Norway’s Minister of International Development, Dag Ulstein, stressed that ‘we are in the midst of a crisis that we never thought would come, which makes it even more difficult for the most marginalized ones to access education, especially in areas affected by conflict and crises.’ Minister Ulstein reaffirmed Norway’s commitment to education in emergencies and protracted crises saying ‘no one should be left behind.’ He underlined how Nujeen’s personal story is a testament to why it is so crucial to invest in the most marginalized girls and boys to fulfill their right to education and unlock their full potential.

UN Deputy High Commissioner for Refugees, Kelly T. Clements, stated that ‘education is a lifeline for refugee children and youth’ and it is ‘our duty to provide it to them’. She highlighted how COVID-19 is making it even more difficult for refugees to access education, especially for those who lack the necessary connectivity for remote learning solutions or for those who can no longer access the specialized support they need. Clements stressed the urgency of increasing support, in particular for refugee girls, who face heightened risks of child marriages, early pregnancies and sexual violence. 

ECW Director, Yasmine Sherif, presented key highlights of the new ECW 2019 Annual Results Report showing how stronger collaboration and multilateral efforts are key to achieving inclusive, equitable quality education outcomes for children and youth in crises settings. She underscored ECW’s flexibility and lean structure as instrumental to increasing the speed of education emergency responses and the accountability to crisis-affected communities. Sherif also stressed encouraging funding trends with close to $800 million mobilized to date by ECW at both the global level and with ECW-supported country-based programmes, as well as the growing share of global humanitarian funding allocated to education that went from 2.6 per cent in 2015 to 5.1 per cent in 2019. Despite this progress, she said ‘much more remains to be done’ and appealed donors to urgently contribute an additional $310 million to ECW. ‘We are about to enter a new phase where education will be put at the forefront. If we all work together, we jointly can take this to the next level’, she stressed.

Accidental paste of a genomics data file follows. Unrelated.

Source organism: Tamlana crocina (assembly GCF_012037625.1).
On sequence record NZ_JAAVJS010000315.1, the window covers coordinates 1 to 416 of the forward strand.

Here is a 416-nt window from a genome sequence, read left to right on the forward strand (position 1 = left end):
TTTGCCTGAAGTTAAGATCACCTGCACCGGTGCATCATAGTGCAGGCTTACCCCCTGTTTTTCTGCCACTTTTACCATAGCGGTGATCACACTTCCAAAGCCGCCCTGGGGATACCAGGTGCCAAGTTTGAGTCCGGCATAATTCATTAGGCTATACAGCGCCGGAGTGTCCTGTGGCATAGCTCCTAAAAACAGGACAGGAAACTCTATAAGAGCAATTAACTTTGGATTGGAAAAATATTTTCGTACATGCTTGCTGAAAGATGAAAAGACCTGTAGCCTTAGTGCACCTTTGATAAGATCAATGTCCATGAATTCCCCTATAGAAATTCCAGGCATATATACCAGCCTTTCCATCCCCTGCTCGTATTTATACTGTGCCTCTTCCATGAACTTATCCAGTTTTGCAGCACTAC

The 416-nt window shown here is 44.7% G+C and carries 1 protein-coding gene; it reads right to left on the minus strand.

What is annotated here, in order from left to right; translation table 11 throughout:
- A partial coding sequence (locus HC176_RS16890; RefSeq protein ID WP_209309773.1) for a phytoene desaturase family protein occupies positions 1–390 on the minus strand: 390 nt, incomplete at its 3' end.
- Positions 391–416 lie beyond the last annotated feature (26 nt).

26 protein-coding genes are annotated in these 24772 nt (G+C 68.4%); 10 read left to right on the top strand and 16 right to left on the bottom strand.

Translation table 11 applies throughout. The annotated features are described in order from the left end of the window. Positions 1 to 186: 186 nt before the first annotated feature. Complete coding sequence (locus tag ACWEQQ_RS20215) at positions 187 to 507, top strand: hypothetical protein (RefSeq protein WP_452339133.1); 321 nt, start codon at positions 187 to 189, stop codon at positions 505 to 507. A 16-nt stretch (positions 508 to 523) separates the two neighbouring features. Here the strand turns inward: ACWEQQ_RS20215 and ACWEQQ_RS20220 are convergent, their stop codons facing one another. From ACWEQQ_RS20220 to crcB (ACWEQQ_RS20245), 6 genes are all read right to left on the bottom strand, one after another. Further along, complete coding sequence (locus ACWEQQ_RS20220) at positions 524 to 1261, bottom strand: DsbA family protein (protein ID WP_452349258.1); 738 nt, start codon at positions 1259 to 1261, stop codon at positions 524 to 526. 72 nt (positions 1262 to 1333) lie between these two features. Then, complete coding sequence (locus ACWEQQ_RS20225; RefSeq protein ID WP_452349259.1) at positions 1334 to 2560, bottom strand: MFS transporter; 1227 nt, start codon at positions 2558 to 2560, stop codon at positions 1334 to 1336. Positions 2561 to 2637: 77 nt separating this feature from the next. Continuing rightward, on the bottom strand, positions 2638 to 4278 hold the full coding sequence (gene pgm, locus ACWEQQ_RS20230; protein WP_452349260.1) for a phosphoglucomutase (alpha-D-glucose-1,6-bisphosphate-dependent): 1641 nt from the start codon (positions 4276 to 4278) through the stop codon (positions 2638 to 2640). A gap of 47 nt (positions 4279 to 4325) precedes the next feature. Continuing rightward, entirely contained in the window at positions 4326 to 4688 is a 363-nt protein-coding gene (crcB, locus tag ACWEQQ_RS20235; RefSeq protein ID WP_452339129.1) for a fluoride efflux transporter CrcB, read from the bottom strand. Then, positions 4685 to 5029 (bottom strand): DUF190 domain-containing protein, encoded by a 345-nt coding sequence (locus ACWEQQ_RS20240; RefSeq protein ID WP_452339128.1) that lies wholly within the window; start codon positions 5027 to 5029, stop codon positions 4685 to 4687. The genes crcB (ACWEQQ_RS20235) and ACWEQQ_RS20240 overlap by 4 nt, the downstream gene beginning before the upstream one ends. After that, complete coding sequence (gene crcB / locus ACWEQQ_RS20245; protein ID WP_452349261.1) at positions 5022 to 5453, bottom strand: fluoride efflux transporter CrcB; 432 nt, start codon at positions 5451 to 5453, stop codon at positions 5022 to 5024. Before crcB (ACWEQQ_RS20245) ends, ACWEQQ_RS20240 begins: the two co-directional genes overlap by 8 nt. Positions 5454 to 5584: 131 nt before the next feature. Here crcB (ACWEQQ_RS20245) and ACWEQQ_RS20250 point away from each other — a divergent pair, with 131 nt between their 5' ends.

‘If my education had waited, I would not be the Minister of Education today in Afghanistan,’ said H.E. Rangina Hamidi. The first female Minister of Education since the post-Taliban era of Afghanistan related how her father’s determination for his girls to be educated led him to seek refuge with his family in the United States. Minister Hamidi stressed that 3.7 million children are out of school today in Afghanistan, 60 per cent of whom are girls. She said the COVID-19 pandemic must be seized as an opportunity to be creative and think beyond the traditional provision of education. ‘If girls cannot attend school and access traditional education, then, we need to take education to girls where they are: in their villages, in their homes,’ she said. Minister Hamidi stressed that Afghanistan has become a leader in community-based education: ‘We have successful results that show that when you take education to their communities, girls do get educated’. 

UNHCR DAFI Scholar and Youth Advocate for Refugees, Deborah Kalumbi, recounted her story as a refugee girl forced to flee her home in Goma, Democratic Republic of the Congo for Zambia, and the challenges she faced in accessing education in a different language in a new country. Education helped me embrace and accept my new life,’ she stressed. She also highlighted how important education is to protect refugees, in particular refugee girls who face increased risks of child marriage and early pregnancies if they are out-of-school.   

UNICEF Executive Director, Henrietta H. Fore, stressed that ‘education is the foundation of all humanitarian and development responses’ and must the addressed as a continuum from the first day of an emergency through to recovery and longer-term development. She underscored five areas that must be prioritized to ensure girls in emergencies and protracted crises can have a better access to education: affordability of education, access to distance learning, community mobilization and mentoring, protection and youth participation. ‘Education is the greatest asset we can give to a young people,’ she said. Fore called on all event participants to join forces to connect every child and young person to learning in the coming years – including through access to distance learning and digital skills – which has the potential to truly ‘change the world.’